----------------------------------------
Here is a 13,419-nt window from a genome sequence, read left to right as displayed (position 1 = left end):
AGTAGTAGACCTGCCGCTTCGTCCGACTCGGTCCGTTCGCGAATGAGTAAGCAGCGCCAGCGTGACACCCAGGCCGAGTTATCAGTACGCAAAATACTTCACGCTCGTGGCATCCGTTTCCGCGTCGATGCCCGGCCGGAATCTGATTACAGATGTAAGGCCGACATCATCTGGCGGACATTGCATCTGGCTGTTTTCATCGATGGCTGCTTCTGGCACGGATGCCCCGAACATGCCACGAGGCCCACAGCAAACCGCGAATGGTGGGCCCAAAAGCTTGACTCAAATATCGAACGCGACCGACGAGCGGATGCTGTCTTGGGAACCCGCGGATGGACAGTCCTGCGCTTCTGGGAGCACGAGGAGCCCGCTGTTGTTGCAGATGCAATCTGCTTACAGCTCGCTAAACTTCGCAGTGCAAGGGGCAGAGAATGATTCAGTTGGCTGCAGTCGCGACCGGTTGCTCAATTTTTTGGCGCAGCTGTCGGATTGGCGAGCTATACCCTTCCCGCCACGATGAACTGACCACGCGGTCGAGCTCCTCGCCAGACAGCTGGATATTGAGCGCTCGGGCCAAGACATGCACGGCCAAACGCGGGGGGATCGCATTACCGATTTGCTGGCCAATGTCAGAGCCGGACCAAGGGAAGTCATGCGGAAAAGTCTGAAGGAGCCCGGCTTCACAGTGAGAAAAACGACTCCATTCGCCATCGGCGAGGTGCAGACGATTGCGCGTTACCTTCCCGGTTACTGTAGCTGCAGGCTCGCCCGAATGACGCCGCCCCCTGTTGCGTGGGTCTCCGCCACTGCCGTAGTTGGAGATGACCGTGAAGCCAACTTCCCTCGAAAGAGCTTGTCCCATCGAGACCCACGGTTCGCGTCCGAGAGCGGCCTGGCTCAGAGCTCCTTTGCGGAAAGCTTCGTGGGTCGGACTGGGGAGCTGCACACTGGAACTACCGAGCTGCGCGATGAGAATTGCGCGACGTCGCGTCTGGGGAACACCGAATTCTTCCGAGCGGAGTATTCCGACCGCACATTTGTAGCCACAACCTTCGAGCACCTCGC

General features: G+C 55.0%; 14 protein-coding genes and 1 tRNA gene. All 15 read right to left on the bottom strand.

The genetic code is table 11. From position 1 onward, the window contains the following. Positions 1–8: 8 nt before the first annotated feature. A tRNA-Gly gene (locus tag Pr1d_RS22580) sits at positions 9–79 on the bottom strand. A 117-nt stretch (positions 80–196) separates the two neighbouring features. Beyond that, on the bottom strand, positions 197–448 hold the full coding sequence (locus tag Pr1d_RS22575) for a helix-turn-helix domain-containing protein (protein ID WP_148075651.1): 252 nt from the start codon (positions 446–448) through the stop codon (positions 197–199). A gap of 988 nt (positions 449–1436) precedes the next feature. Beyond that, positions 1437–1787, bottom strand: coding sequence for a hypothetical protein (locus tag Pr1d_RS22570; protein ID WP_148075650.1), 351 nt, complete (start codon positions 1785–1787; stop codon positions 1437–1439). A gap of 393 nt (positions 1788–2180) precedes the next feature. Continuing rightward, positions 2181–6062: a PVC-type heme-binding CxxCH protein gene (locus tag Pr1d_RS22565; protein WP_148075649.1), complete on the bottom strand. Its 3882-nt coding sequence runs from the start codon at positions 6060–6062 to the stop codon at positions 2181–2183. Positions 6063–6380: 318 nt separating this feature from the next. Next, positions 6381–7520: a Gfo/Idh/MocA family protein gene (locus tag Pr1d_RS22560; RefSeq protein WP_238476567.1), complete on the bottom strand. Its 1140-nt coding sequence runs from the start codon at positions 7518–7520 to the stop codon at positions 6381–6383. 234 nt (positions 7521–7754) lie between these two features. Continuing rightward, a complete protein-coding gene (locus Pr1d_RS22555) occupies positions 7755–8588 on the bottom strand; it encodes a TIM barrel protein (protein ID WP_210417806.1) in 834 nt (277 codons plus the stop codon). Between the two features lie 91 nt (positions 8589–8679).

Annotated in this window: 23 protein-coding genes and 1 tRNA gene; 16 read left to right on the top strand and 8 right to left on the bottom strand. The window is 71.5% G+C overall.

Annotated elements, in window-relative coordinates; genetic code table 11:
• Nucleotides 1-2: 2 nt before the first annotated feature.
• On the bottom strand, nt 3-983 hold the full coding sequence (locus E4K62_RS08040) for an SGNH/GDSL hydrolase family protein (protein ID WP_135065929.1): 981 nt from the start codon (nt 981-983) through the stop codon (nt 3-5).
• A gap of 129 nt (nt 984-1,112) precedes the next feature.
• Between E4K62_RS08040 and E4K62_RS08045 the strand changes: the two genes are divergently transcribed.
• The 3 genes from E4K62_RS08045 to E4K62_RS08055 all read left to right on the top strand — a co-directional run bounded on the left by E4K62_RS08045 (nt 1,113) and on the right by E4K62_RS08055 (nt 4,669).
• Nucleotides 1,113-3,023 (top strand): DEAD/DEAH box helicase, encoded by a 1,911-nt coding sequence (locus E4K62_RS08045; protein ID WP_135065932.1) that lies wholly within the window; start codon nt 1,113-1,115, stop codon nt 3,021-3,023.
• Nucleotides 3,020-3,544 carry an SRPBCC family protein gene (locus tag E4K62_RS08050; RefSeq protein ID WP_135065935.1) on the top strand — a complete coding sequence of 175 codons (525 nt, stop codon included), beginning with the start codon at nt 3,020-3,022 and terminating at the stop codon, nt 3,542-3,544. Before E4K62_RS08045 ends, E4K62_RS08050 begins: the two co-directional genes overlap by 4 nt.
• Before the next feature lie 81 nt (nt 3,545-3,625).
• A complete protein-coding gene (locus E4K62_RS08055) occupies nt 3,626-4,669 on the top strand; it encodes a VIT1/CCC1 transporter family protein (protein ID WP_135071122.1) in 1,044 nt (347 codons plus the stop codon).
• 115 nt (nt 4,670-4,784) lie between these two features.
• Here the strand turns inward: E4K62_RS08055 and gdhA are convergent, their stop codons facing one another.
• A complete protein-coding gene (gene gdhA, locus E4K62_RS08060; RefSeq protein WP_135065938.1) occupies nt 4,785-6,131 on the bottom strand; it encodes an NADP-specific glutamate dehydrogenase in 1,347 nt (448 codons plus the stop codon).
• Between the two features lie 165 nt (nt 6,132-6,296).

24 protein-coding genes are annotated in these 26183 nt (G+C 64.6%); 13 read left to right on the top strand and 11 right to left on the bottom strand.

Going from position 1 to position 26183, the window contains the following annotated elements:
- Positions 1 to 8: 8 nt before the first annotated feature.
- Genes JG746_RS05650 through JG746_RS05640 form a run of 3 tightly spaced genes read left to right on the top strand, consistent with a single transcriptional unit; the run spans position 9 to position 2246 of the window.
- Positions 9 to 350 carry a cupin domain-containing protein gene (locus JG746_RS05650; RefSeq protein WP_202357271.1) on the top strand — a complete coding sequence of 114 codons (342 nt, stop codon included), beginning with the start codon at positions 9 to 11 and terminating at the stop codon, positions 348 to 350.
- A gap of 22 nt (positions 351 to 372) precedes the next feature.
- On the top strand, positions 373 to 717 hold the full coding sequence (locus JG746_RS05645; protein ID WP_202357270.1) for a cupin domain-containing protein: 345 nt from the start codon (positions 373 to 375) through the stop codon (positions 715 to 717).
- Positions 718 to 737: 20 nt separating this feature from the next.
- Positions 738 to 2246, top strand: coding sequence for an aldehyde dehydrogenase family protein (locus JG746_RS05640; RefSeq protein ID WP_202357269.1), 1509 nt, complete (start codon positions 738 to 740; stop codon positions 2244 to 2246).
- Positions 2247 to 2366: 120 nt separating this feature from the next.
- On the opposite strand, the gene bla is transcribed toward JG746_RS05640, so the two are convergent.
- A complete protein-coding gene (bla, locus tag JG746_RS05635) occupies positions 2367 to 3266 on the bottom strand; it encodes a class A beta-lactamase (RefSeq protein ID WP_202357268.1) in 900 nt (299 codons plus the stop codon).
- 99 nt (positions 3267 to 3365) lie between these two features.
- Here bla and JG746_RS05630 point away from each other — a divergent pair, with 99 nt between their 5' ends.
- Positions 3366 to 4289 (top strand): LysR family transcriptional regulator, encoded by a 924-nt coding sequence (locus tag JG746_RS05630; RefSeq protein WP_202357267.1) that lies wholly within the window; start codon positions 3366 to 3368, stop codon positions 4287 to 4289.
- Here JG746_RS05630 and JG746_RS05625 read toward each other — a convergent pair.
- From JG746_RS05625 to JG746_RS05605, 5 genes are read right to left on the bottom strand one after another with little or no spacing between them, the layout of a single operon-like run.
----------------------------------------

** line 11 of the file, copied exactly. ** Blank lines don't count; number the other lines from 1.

• The 3 genes from E4K62_RS08045 to E4K62_RS08055 all read left to right on the top strand — a co-directional run bounded on the left by E4K62_RS08045 (nt 1,113) and on the right by E4K62_RS08055 (nt 4,669).